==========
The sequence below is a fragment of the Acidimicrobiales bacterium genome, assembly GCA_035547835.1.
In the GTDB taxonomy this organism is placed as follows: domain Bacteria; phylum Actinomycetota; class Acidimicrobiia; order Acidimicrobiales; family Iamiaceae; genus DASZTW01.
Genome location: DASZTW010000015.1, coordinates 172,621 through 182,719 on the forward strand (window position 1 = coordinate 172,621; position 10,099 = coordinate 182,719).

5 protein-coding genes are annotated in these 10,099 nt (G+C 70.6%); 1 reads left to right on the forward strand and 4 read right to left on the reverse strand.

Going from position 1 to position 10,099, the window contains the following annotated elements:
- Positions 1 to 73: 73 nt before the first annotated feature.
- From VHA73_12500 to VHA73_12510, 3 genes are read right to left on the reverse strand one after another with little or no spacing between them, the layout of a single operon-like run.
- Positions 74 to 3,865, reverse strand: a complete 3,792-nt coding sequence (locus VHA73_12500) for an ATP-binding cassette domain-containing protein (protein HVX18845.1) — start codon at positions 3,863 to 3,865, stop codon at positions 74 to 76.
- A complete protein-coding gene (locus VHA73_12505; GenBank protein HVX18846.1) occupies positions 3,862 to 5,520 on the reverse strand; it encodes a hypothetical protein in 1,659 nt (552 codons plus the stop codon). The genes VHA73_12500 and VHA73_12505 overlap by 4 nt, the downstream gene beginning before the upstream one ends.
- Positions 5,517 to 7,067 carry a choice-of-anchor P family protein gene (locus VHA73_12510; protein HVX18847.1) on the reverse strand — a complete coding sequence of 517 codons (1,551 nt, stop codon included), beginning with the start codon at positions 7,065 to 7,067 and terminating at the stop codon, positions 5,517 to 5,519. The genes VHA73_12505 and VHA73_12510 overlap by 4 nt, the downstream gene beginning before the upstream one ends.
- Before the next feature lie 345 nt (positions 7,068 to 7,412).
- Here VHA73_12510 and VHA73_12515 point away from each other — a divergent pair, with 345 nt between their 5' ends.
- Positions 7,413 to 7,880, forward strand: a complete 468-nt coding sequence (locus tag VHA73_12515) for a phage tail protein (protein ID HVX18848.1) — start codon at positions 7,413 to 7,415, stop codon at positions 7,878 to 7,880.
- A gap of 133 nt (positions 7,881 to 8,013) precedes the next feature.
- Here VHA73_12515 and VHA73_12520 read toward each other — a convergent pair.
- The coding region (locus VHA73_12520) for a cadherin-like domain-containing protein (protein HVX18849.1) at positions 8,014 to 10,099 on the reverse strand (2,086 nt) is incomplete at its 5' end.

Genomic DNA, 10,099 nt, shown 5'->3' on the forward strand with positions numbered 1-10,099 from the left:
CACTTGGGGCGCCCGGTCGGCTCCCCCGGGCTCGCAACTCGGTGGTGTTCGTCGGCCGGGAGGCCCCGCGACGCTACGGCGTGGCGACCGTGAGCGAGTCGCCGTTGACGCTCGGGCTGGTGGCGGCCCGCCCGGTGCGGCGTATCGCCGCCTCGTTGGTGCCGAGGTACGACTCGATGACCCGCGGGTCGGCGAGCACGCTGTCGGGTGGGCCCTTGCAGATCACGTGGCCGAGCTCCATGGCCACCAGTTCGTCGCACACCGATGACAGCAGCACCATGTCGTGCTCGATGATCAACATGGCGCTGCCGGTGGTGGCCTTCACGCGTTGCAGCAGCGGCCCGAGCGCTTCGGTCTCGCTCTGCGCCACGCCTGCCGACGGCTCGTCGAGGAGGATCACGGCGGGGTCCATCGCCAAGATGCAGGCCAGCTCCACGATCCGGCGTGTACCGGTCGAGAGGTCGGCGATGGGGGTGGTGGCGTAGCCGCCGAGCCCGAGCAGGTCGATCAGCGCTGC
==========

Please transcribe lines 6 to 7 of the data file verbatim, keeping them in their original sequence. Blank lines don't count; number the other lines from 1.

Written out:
- Positions 1 to 73: 73 nt before the first annotated feature.
- From VHA73_12500 to VHA73_12510, 3 genes are read right to left on the reverse strand one after another with little or no spacing between them, the layout of a single operon-like run.